Why the Plan to Feed 10 Billion Will Lead to Increased Emissions

Despite intending to cut emissions, this new plan would actually lead to an increase due to its causation of increased population growth.

Dave Olsen
Jan 22, 2019 · 3 min read
https://pixabay.com/en/agriculture-wheat-field-clouds-1846341/

The plan, as devised by the EAT-Lancet Commission on Food, Planet, Health, is designed to be sustainable enough to feed a world of 10 million people and more.

It includes a large reduction of red meat, an increase in plant protein, and more fruit and vegetables. I won’t go into the technicalities of the plan, but the reasons behind it are our health, sustainability, and greenhouse gas emissions — with sustainability being the main part of it.

The fundamental flaw and biggest problem with the plan, then, stems from its attempts to create a sustainable global diet, to ensure “planetary health”. What this report fails to comprehend and reconcile with its attempts to create a more sustainable diet is that population growth only occurs, and by extension only increases, when there is enough food to support it.

The report certainly succeeds in finding a diet which would sustain 10 billion, but this whole approach is the wrong one. By increasing our capacity so that we can provide for more people (which presumably must be an approach we take right into the future) we create the conditions for population growth.

But, you may ask, why is population growth such a bad thing? If technology keeps improving in the same way as population — that is, seemingly exponentially — we should be able to sustain ourselves forever.

The problem comes with the increasing rate of growth in population. We cannot guarantee that we will always be able to keep up as we have been in the past, and the reason that I feel as though we are at a key turning point is that now, more than ever before, we have the capacity to make an informed decision about whether we should put ever more strain on our resources and pressure on the success of space exploration.

But environmentalists must do what the commission has failed to do — reconcile the seemingly conflicting ideas: that encouraging sustainability will only pose future issues and that we must cut our carbon emissions.

Here, it is crucial to understand that a smaller and more stable population directly correlates to less usage of resources — not just food, but also fossil fuels, wood, and medicines. That is how we can dismiss the suggestion of needing more sustainable and environmentally friendly diets in order to feed more people, without betraying environmentalism entirely.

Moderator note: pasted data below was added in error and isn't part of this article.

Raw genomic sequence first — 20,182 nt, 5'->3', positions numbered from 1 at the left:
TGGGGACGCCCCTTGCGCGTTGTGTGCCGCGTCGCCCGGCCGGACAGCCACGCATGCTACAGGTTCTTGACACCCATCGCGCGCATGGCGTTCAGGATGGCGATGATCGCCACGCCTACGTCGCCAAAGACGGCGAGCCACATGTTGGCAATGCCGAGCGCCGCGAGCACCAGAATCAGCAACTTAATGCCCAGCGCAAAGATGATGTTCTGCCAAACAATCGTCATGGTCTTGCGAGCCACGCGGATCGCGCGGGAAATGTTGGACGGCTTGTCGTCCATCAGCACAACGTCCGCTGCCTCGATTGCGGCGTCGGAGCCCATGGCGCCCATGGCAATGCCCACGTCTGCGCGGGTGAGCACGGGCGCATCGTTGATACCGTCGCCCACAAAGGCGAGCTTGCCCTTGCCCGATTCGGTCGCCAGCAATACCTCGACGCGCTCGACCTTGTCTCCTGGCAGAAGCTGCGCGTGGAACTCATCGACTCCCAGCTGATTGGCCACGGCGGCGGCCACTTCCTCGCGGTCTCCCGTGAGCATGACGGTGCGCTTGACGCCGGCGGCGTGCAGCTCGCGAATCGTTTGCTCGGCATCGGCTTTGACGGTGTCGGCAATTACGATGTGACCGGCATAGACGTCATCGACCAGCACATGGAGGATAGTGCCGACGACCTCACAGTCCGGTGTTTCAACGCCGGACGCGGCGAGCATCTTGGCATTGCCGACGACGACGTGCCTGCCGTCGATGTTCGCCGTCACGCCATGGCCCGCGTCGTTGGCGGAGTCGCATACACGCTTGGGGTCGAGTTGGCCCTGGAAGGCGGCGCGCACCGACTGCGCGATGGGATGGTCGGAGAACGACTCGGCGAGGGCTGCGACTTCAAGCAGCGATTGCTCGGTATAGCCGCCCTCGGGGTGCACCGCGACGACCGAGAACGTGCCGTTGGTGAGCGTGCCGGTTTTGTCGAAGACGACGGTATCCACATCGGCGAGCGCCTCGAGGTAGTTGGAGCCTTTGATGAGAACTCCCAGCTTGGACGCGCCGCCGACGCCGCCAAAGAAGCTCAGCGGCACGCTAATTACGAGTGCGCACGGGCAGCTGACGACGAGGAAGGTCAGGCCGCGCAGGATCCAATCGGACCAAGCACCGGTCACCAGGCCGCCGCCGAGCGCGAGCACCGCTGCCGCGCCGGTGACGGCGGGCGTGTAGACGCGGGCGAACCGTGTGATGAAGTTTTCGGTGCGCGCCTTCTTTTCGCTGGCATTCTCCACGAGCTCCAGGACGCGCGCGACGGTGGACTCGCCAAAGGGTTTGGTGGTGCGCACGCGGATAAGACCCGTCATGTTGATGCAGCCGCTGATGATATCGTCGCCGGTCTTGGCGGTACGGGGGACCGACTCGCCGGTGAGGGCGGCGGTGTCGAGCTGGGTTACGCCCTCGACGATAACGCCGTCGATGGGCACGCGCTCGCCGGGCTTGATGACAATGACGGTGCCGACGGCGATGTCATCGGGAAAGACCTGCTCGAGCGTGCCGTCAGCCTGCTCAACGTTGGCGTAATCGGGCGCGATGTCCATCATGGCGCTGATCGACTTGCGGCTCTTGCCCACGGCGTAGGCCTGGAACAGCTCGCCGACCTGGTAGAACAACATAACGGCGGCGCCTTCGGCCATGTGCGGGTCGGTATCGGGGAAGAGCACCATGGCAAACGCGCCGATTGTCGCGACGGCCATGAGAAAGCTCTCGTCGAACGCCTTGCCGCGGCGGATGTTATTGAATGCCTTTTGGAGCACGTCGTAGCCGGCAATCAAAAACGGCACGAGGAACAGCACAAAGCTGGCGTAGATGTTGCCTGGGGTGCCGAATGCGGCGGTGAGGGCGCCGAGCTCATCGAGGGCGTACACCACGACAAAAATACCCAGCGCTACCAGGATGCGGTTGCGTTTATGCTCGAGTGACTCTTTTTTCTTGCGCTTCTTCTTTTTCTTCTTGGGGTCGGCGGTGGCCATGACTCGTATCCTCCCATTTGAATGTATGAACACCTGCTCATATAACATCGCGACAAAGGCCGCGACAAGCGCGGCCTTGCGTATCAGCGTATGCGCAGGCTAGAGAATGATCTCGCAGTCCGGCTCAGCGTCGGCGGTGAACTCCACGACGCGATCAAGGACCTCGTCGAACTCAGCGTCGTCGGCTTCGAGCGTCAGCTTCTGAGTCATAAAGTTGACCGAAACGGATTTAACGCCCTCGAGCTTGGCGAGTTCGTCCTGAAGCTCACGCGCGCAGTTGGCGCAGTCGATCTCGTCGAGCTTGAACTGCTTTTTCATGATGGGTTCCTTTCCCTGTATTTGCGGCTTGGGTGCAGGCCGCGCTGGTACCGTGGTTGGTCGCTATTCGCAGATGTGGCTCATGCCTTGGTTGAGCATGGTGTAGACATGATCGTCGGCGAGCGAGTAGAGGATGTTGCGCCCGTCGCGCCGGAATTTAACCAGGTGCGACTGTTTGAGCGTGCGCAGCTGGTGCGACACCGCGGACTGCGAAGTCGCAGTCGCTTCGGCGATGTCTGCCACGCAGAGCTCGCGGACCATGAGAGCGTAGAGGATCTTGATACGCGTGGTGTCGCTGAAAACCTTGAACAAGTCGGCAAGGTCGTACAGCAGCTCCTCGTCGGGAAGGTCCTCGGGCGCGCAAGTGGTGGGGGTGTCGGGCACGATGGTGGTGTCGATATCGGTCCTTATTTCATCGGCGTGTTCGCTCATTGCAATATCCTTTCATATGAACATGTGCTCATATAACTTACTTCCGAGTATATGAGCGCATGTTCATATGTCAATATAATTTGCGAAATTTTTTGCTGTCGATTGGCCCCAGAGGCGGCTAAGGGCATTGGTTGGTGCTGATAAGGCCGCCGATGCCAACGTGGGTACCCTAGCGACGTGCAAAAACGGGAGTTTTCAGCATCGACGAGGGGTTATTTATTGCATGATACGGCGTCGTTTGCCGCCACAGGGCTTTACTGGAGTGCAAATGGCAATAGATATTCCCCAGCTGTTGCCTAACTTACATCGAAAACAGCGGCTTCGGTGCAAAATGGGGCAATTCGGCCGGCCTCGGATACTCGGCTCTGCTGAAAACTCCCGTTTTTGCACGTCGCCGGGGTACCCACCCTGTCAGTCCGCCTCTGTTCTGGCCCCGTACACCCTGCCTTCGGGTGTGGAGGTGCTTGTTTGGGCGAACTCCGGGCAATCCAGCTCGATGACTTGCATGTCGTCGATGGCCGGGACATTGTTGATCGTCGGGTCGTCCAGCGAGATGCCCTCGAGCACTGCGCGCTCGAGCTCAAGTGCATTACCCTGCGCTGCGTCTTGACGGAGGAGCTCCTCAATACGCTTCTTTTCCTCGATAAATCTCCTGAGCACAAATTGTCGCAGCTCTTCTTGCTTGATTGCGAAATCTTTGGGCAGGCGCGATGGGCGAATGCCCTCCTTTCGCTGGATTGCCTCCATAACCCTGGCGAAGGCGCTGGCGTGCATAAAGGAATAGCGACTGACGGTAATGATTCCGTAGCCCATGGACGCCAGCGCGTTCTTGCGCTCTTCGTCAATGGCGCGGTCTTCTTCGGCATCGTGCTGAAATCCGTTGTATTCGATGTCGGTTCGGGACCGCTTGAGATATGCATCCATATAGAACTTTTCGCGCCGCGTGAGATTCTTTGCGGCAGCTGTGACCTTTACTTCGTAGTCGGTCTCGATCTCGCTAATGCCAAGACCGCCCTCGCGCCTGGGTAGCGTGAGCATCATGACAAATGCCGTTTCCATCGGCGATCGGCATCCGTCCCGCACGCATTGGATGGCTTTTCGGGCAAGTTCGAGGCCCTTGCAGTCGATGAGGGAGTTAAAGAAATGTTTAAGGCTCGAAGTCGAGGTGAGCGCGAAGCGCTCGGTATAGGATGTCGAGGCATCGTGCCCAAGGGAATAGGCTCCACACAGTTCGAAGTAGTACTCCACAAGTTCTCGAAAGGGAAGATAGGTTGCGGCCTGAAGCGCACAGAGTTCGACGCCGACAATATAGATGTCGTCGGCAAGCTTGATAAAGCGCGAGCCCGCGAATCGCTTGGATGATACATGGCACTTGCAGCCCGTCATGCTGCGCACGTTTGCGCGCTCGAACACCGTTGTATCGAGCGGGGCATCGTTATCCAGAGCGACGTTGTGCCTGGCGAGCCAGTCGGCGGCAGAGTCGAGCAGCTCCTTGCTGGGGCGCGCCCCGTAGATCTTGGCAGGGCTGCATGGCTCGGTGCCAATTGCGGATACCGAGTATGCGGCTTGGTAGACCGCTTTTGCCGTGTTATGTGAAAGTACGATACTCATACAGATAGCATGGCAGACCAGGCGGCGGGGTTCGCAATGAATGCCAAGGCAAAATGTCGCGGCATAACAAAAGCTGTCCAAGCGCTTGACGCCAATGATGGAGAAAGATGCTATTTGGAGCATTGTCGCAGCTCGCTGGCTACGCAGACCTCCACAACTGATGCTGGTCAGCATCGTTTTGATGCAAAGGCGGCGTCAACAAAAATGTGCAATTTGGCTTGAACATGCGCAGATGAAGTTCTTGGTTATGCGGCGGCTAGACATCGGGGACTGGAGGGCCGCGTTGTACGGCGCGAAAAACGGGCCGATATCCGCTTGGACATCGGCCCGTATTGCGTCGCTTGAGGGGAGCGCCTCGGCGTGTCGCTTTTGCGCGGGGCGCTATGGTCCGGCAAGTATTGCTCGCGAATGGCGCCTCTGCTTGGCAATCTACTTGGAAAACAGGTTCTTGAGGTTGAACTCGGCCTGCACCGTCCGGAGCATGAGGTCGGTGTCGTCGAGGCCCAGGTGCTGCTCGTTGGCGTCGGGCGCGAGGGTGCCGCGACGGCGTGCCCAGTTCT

Further to this point, there is good reason to believe that making diets more sustainable will only accommodate greater food production, which, on the whole, will be just as damaging to the environment as the current level.

It may be that, in spite of the supposed potential of agriculture for cutting emissions, any attempts to exploit it will be flawed and unworkable, producing no real results for the environment, and only serving to delay finding solutions to climate change.

But we cannot afford to wait.

Perhaps we should be looking at ways to halt population growth on a global scale, because we may only have a short window of time in which to attempt this before it becomes an untameable phenomenon.

Still though, there’s something else that this plan, this approach, shows us. It highlights something about human nature, that ties into our attitudes to climate change. We seem to have a rather annoying tendency to look at data, spot a trend, and decide how to adapt, rather than how to mitigate.

Whether this is global warming, population growth, or economic downturn, it seems to always be the case that we recognise the problem, but then, rather than thinking about how to stop said problem, we decide to try to adapt to live with sub-optimal conditions — increasingly so with the use of technology.

If we can’t realise that stopping a trend at source is cheaper and safer than learning to live with its consequences, we will only cause ourselves more suffering and hardship. We usually get quite frustrated when bankers and politicians don’t stop economic crises. It’s time to make sure that we never have to because of climate change.

Dialogue & Discourse

Thanks to D&D Editorial Team

Dave Olsen

Written by

Politics nerd, policy wonk | Founder, medium.com/politics-fast-and-slow | Editor, politika.org.uk | twitter.com/dave_olsen16 | Policy Paper: https://rb.gy/7coyj

Dialogue & Discourse

News and ideas worthy of discourse. Fundamentally informative and intelligently analytical.

Dave Olsen

Written by

Politics nerd, policy wonk | Founder, medium.com/politics-fast-and-slow | Editor, politika.org.uk | twitter.com/dave_olsen16 | Policy Paper: https://rb.gy/7coyj

Dialogue & Discourse

News and ideas worthy of discourse. Fundamentally informative and intelligently analytical.

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